Finally, in terms of structure-activity relationships (SAR) of the biphenyl-tetrazole ARBs (Figure 3), an R1 substitution both bulky and negatively charged on this biphenyl-tetrazolo-backbone (as in candesartan and valsartan) appears to confer strong βarr inhibition at the AT1R, given that losartan and irbesartan with bulky but unionized R1 substitutions are weak βarr inhibitors, as is also olmesartan, whose R1 substitution has a carboxyl-group (i.e. negative charge) but is not bulky. The compound: 2-pentyl-1-({4-[2-(2H-1,2,3,4-tetrazol-5-yl)phenyl]phenyl}methyl)-1H-1,3-benzodiazole-7-carboxylic acid satisfies both of the aforementioned criteria (bulky and anionic R1) and we are currently studying its potency at blocking βarrs at the human AT1R, as well as its aldosterone suppression properties and post-MI cardiac effects in vivo. Of course, these inferences await confirmation upon resolution of the crystal structure of the human AT1R; however, given that all the current SAR data on ARBs are based solely on molecular modeling and pertain exclusively to G protein inhibition at the AT1R, our present findings add another layer of medicinal chemistry information towards a more complete understanding of ARB pharmacology.

Methods

Materials

All drugs were purchased from Selleck Chemicals (Houston, TX, USA), except EXP3174 which was from SantaCruz Biotechnology (Santa Cruz, CA, USA). The peptides AngII and SII were purchased from Pierce Biotechnology, (Rockford, IL, USA).

DiscoveRx assay

The PathHunterTM β-Arrestin® assay monitors the activation of a GPCR in a homogenous, non-imaging assay format using a proprietary complementation technology (Supplemental Fig. 1), developed by DiscoveRx (Fremont, CA, USA)21. Briefly, the assay utilizes an enzyme fragment complementation reaction with β-galactosidase (β-Gal) as the functional reporter. The enzyme is split into two complementary portions expressed as fusion proteins in the cell. The Enzyme Acceptor (EA) is fused to βarr and the ProLink donor peptide is fused to the GPCR of interest, in this case, human AT1R overexpressed in Chinese Hamster Ovary (CHO) cells. Upon GPCR stimulation, βarr is recruited to the receptor for desensitization, bringing the two fragments of β-Gal together and allowing complementation to occur. This generates an active enzyme that can convert a chemiluminescent substrate to generate an output signal detectable on a standard microplate reader.

CellKey assay

This assay utilizes cellular dielectric spectroscopy (CDS) to detect a range of whole-cell responses in a label-free manner. CellKey is a CDS-based instrument that detects GPCR activation in an automated microplate format22. Agonist and antagonist activity can be accurately quantified under conditions of low receptor expression. In the present study, human AT1R-overexpressing human embryonic kidney (HEK)293 cells were used in the CellKey assay system (see also Supplemental Figure 2, A–C). Briefly, cells were incubated with the agent of interest for 40 min at room temperature and the change in impedance was recorded to measure degree of AT1R activation. To measure degree of inhibition of AngII-induced signaling, the change in impedance upon a second challenge with 5 nM AngII for 10 min, immediately following agent washout from the previous treatment, was recorded.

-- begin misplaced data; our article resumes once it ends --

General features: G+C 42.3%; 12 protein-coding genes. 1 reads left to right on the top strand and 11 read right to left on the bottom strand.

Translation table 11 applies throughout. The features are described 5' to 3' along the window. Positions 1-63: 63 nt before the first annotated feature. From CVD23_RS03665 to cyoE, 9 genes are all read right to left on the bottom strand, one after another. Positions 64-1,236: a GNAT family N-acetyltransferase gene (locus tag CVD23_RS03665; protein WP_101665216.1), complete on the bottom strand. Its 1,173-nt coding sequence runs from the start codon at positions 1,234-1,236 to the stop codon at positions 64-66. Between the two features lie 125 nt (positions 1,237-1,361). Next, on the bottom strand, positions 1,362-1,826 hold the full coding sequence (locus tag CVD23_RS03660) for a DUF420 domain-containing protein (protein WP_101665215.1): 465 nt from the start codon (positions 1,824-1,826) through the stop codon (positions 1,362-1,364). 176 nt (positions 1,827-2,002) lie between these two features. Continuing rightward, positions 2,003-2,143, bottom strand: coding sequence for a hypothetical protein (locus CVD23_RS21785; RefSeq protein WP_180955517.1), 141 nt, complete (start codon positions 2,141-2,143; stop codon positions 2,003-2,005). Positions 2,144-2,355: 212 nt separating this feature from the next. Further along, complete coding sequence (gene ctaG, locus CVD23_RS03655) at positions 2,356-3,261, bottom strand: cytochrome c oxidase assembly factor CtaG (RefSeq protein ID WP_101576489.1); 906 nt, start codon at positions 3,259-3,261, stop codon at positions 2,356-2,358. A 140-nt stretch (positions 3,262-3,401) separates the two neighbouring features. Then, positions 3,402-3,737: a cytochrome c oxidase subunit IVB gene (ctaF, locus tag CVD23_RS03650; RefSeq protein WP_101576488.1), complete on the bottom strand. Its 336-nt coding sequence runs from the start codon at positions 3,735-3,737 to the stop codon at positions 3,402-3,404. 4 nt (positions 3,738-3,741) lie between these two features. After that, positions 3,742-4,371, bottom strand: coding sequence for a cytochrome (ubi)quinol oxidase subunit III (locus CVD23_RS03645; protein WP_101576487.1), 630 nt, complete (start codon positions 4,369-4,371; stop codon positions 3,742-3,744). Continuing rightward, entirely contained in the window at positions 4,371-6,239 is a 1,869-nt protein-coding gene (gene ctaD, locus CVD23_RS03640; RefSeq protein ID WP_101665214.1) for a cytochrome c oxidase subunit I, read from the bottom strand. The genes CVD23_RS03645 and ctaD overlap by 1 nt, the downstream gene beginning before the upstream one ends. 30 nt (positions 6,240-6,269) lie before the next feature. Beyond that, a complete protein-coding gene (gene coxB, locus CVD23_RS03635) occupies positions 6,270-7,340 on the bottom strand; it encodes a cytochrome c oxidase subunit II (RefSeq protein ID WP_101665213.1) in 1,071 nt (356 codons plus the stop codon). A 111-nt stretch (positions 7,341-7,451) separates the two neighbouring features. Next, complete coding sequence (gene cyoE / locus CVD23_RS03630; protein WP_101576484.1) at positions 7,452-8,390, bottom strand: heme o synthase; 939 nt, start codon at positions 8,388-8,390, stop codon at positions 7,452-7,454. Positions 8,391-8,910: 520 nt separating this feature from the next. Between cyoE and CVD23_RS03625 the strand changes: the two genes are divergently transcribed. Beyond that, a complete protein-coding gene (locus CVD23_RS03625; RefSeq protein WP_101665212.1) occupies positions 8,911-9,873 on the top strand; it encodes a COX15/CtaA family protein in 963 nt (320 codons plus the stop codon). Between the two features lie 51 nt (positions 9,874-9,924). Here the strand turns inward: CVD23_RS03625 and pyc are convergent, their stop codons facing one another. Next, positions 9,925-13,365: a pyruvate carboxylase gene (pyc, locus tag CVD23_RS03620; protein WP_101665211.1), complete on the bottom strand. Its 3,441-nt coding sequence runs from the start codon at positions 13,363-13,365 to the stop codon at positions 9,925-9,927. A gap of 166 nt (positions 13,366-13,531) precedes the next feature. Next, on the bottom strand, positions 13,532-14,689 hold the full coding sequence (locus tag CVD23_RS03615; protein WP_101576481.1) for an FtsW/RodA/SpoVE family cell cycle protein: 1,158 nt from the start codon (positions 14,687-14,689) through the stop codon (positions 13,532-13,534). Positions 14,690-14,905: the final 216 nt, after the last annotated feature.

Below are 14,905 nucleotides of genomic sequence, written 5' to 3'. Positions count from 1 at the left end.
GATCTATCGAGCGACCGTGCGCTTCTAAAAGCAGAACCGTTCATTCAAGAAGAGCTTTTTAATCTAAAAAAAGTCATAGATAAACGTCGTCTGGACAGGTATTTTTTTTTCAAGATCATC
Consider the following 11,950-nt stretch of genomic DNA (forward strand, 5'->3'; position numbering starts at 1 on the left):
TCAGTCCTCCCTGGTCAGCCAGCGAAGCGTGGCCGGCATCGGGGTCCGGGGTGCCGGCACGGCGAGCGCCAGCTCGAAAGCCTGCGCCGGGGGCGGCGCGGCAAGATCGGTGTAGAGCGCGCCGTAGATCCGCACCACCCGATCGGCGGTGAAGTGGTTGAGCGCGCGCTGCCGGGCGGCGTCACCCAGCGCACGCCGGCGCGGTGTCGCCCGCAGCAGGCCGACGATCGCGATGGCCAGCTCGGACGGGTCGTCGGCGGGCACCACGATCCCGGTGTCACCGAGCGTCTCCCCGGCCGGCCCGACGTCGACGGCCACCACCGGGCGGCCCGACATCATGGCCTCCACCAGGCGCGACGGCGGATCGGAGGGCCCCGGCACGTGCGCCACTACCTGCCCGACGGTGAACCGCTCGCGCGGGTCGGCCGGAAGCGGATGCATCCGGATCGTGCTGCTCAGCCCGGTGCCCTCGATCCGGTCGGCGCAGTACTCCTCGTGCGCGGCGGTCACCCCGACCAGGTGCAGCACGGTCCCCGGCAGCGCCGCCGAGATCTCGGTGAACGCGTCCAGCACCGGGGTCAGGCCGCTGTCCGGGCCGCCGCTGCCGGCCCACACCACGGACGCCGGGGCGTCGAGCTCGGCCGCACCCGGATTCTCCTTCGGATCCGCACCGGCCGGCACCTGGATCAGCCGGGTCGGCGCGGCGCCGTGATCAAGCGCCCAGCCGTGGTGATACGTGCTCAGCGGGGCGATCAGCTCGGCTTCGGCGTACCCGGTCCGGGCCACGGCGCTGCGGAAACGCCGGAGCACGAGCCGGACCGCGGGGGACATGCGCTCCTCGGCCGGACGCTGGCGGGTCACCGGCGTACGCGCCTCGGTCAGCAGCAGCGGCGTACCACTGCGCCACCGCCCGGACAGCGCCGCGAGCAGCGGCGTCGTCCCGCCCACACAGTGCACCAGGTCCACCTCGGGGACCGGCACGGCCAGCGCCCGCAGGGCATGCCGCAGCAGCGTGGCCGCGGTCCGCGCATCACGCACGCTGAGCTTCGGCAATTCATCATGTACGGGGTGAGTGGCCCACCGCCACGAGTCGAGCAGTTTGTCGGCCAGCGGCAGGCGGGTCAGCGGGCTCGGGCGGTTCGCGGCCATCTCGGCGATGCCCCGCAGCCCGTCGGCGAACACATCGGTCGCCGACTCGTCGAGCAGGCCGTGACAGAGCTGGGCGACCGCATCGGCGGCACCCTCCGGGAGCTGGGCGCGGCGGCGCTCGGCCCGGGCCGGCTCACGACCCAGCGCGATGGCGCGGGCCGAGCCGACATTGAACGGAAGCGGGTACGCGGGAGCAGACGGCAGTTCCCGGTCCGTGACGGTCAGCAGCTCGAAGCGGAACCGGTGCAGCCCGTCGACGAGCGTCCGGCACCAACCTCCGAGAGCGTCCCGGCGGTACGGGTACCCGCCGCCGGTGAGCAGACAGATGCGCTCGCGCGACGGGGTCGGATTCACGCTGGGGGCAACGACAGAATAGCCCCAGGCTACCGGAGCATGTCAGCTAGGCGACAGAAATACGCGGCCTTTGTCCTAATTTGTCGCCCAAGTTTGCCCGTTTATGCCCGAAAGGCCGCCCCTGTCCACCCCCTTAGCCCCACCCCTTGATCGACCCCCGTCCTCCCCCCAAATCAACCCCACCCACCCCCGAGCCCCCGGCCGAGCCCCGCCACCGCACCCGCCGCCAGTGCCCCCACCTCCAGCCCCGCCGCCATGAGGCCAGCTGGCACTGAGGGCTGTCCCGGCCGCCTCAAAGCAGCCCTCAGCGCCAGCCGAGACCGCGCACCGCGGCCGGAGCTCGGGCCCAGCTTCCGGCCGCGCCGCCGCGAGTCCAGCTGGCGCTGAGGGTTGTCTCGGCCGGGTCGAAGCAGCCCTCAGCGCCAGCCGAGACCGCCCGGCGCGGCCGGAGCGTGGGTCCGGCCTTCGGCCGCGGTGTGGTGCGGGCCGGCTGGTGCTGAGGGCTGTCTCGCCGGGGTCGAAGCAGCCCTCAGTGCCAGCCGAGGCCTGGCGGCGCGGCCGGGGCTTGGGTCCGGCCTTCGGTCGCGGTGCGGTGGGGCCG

FLIPR assay

The FLIPR (Fluorescent Imaging Plate Reader) calcium assay utilizes a calcium-sensitive dye that is absorbed into the cell's cytoplasm during incubation14. Upon ligand-receptor binding, intracellular calcium is released, binding with the dye, thereby increasing fluorescence intensity. The FLIPR assay kit employed in the present study was from Molecular Devices (Sunnyvale, CA, USA) and the assay was performed according to the manufacturer's instructions.

H295R cell culture and transfections

H295R cells were purchased from American Type Culture Collection (Manassas, VA, USA) and cultured as previously described4. Transfection was performed either with Adβarr1, for which adenovirus encoding for GFP (Green Fluorescent Protein, AdGFP) was used as control, or with pcDNA3.1 plasmid encoding for the V53D dominant negative βarr1 mutant, for which empty pcDNA3.1 plasmid served as control for the transfection23. Plasmid transfections were performed using the Lipofectamine 2000 reagent (Invitrogen, Carlsbad, CA, USA).

In vitro aldosterone secretion measurements

In vitro aldosterone secretion in the culture medium of H295R cells was measured by EIA (Aldosterone EIA kit, ALPCO Diagnostics, Salem, NH, USA), as described4,5,6. Data are presented as % of the measurements obtained with SII-treated cells.

Western blotting

Western blots to assess protein levels of StAR (sc-25806, SantaCruz Biotechnology, Santa Cruz, CA, USA), βarr1 (A1CT antibody, a generous gift from Dr. R.J. Lefkowitz, Duke University Medical Center, Durham, NC, USA), and GAPDH (MAB374; Chemicon, Temecula, CA, USA) were done using protein extracts from treated H295R cells, as described previously4. Visualization of western blot signals was performed with Alexa Fluor 680– (Molecular Probes) or IRDye 800CW–coupled (Rockland Inc.) secondary antibodies on a LI-COR infrared imager (Odyssey). Blots for GAPDH (glyceraldehyde 3-phosphate dehydrogenase) were used as loading control and for normalization of the densitometric values of the StAR and βarr1 levels.

Masson-Trichrome staining & real-time PCR

Masson-trichrome staining for cardiac fibrosis and real-time PCR for collagen-1a1 (Col-1a1) and BNP were performed as described previously5. Briefly, real time RT-PCR was performed using SYBR® Green Supermix (Bio-Rad) and normalization was done with 18S rRNA levels.

Statistical analyses

Data are generally expressed as mean ± SEM. Unpaired 2-tailed Student's t test and one- or two-way ANOVA with Bonferroni test were generally performed for statistical comparisons, unless otherwise indicated. For most 3-group statistical comparisons Dunnett's test using SAS version 8.2 software was used, as well. For all tests, a p value of <0.05 was generally considered to be significant.

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Acknowledgements

We thank Prof. R.J. Lefkowitz (Duke Univ. Medical Center, Durham, NC) for the generous gift of the A1CT antibody. This work was supported in part by a Scientist Development Grant from the American Heart Association (AHA #09SDG2010138, National Center) and a Nova Southeastern University's President's Faculty Research and Development Grant (PFRDG) (to A.L.), and NIH grants R37 HL061690, R01 HL085503, P01 HL075443 (Project 2) and P01 HL091799 (to W.J.K.).

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Affiliations

  1. Laboratory for the Study of Neurohormonal Control of the Circulation, Department of Pharmaceutical Sciences, Nova Southeastern University College of Pharmacy, Fort Lauderdale, FL 33328, USA

    • Samalia Dabul
    • , Ashley Bathgate-Siryk
    • , Thairy Reyes Valero
    • , Malika Jafferjee
    •  & Anastasios Lymperopoulos
  2. Translational Research Institute, Scripps Florida, Jupiter, FL 33458, USA

    • Emmanuel Sturchler
    •  & Patricia McDonald
  3. Center for Translational Medicine, Temple University, Philadelphia, PA 19140, USA

    • Walter J. Koch

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Contributions

S.D., A.B.S., T.R.V., M.J. and E.S. performed research. P.M. and W.J.K. designed research. A.L. conceived the project, designed and performed research, supervised the project and wrote the manuscript.

Competing interests

The authors declare no competing financial interests.

Corresponding author

Correspondence to Anastasios Lymperopoulos.